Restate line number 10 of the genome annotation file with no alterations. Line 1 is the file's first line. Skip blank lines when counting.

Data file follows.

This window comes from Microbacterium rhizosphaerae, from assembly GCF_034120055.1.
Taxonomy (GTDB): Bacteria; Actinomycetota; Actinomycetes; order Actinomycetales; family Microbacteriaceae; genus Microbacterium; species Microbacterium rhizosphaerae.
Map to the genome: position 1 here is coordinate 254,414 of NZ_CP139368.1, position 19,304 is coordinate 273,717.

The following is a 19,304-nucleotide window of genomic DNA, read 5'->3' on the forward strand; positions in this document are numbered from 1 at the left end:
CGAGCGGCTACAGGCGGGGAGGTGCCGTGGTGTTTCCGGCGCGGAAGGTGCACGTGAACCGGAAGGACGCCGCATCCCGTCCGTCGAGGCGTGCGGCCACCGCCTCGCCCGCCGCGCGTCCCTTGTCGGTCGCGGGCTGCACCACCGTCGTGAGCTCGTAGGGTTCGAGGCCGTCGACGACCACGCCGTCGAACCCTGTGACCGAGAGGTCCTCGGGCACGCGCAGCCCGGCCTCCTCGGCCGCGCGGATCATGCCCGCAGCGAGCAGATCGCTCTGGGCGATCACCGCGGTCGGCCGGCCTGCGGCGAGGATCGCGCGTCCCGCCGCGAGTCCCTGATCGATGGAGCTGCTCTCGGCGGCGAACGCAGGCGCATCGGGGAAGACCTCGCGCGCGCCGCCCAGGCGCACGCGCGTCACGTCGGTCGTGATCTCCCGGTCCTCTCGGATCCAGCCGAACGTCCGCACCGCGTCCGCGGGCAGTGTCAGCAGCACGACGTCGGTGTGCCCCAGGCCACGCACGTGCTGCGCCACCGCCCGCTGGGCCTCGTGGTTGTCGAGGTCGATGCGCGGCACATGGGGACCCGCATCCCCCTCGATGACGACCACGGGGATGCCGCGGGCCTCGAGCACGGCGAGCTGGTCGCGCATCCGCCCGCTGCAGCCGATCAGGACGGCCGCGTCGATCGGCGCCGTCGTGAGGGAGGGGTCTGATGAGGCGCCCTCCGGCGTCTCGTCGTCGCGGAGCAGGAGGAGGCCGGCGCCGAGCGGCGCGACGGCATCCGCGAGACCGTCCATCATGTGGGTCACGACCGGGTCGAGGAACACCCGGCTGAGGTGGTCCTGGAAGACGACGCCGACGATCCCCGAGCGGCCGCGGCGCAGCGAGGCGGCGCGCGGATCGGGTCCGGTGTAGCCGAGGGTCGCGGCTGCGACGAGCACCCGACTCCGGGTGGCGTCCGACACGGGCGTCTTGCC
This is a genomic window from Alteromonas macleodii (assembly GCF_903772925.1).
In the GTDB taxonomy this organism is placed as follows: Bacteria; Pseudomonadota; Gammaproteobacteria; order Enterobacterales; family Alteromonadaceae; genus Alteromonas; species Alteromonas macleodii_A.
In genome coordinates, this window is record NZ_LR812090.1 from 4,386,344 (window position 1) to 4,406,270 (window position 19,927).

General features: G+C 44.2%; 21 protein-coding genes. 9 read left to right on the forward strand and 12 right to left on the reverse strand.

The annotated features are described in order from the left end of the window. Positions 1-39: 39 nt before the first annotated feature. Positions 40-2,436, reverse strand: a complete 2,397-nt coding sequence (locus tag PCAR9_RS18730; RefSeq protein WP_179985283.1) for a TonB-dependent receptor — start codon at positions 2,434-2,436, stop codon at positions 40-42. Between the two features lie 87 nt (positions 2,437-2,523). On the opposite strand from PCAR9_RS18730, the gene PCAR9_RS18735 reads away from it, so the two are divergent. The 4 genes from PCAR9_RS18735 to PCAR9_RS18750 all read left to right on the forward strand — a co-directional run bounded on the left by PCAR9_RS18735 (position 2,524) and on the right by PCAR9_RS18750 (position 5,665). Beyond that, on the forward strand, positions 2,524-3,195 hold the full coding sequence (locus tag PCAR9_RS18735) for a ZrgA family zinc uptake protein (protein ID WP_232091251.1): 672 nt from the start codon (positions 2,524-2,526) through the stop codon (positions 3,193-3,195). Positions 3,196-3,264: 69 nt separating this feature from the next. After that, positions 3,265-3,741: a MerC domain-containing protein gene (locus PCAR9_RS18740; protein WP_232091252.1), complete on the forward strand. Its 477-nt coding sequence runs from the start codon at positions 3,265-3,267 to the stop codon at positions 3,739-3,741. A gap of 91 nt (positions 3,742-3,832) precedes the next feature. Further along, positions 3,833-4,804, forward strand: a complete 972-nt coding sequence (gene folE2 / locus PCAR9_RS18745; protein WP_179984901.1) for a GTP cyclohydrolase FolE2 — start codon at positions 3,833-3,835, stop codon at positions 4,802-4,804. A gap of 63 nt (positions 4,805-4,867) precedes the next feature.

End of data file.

The annotated features are described in order from the left end of the window. Positions 1-39: 39 nt before the first annotated feature. Positions 40-2,436, reverse strand: a complete 2,397-nt coding sequence (locus tag PCAR9_RS18730; RefSeq protein WP_179985283.1) for a TonB-dependent receptor — start codon at positions 2,434-2,436, stop codon at positions 40-42. Between the two features lie 87 nt (positions 2,437-2,523). On the opposite strand from PCAR9_RS18730, the gene PCAR9_RS18735 reads away from it, so the two are divergent. The 4 genes from PCAR9_RS18735 to PCAR9_RS18750 all read left to right on the forward strand — a co-directional run bounded on the left by PCAR9_RS18735 (position 2,524) and on the right by PCAR9_RS18750 (position 5,665). Beyond that, on the forward strand, positions 2,524-3,195 hold the full coding sequence (locus tag PCAR9_RS18735) for a ZrgA family zinc uptake protein (protein ID WP_232091251.1): 672 nt from the start codon (positions 2,524-2,526) through the stop codon (positions 3,193-3,195). Positions 3,196-3,264: 69 nt separating this feature from the next. After that, positions 3,265-3,741: a MerC domain-containing protein gene (locus PCAR9_RS18740; protein WP_232091252.1), complete on the forward strand. Its 477-nt coding sequence runs from the start codon at positions 3,265-3,267 to the stop codon at positions 3,739-3,741. A gap of 91 nt (positions 3,742-3,832) precedes the next feature. Further along, positions 3,833-4,804, forward strand: a complete 972-nt coding sequence (gene folE2 / locus PCAR9_RS18745; protein WP_179984901.1) for a GTP cyclohydrolase FolE2 — start codon at positions 3,833-3,835, stop codon at positions 4,802-4,804. A gap of 63 nt (positions 4,805-4,867) precedes the next feature.